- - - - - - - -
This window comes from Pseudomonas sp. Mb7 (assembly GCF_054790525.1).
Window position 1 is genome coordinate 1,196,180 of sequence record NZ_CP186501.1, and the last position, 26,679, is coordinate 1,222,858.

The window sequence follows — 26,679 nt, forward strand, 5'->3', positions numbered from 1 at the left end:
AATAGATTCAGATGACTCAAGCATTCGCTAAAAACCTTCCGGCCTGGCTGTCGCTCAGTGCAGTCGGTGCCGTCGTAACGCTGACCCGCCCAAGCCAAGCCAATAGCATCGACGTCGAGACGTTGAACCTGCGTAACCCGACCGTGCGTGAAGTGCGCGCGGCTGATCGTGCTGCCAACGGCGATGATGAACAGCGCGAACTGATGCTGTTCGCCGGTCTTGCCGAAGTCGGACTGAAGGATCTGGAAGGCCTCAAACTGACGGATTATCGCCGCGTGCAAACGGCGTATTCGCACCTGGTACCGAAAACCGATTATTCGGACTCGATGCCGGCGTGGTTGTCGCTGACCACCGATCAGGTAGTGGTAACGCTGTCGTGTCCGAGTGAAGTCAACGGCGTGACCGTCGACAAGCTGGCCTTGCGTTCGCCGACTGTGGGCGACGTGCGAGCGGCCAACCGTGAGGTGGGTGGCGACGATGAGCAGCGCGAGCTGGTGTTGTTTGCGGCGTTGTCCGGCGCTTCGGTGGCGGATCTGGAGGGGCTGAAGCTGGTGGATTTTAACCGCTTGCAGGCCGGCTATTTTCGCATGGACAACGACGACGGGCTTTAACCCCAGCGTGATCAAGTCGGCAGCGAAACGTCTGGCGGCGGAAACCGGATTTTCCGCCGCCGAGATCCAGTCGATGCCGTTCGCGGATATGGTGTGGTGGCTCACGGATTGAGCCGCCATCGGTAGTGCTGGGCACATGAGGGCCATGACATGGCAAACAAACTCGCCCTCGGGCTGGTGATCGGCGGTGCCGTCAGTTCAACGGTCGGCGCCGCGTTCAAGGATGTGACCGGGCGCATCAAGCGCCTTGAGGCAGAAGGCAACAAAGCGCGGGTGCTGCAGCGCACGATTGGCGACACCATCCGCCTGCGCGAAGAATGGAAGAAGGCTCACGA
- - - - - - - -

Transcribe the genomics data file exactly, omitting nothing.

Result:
This window comes from Pseudomonas sp. Mb7 (assembly GCF_054790525.1).
Window position 1 is genome coordinate 1,196,180 of sequence record NZ_CP186501.1, and the last position, 26,679, is coordinate 1,222,858.

The window sequence follows — 26,679 nt, forward strand, 5'->3', positions numbered from 1 at the left end:
AATAGATTCAGATGACTCAAGCATTCGCTAAAAACCTTCCGGCCTGGCTGTCGCTCAGTGCAGTCGGTGCCGTCGTAACGCTGACCCGCCCAAGCCAAGCCAATAGCATCGACGTCGAGACGTTGAACCTGCGTAACCCGACCGTGCGTGAAGTGCGCGCGGCTGATCGTGCTGCCAACGGCGATGATGAACAGCGCGAACTGATGCTGTTCGCCGGTCTTGCCGAAGTCGGACTGAAGGATCTGGAAGGCCTCAAACTGACGGATTATCGCCGCGTGCAAACGGCGTATTCGCACCTGGTACCGAAAACCGATTATTCGGACTCGATGCCGGCGTGGTTGTCGCTGACCACCGATCAGGTAGTGGTAACGCTGTCGTGTCCGAGTGAAGTCAACGGCGTGACCGTCGACAAGCTGGCCTTGCGTTCGCCGACTGTGGGCGACGTGCGAGCGGCCAACCGTGAGGTGGGTGGCGACGATGAGCAGCGCGAGCTGGTGTTGTTTGCGGCGTTGTCCGGCGCTTCGGTGGCGGATCTGGAGGGGCTGAAGCTGGTGGATTTTAACCGCTTGCAGGCCGGCTATTTTCGCATGGACAACGACGACGGGCTTTAACCCCAGCGTGATCAAGTCGGCAGCGAAACGTCTGGCGGCGGAAACCGGATTTTCCGCCGCCGAGATCCAGTCGATGCCGTTCGCGGATATGGTGTGGTGGCTCACGGATTGAGCCGCCATCGGTAGTGCTGGGCACATGAGGGCCATGACATGGCAAACAAACTCGCCCTCGGGCTGGTGATCGGCGGTGCCGTCAGTTCAACGGTCGGCGCCGCGTTCAAGGATGTGACCGGGCGCATCAAGCGCCTTGAGGCAGAAGGCAACAAAGCGCGGGTGCTGCAGCGCACGATTGGCGACACCATCCGCCTGCGCGAAGAATGGAAGAAGGCTCACGA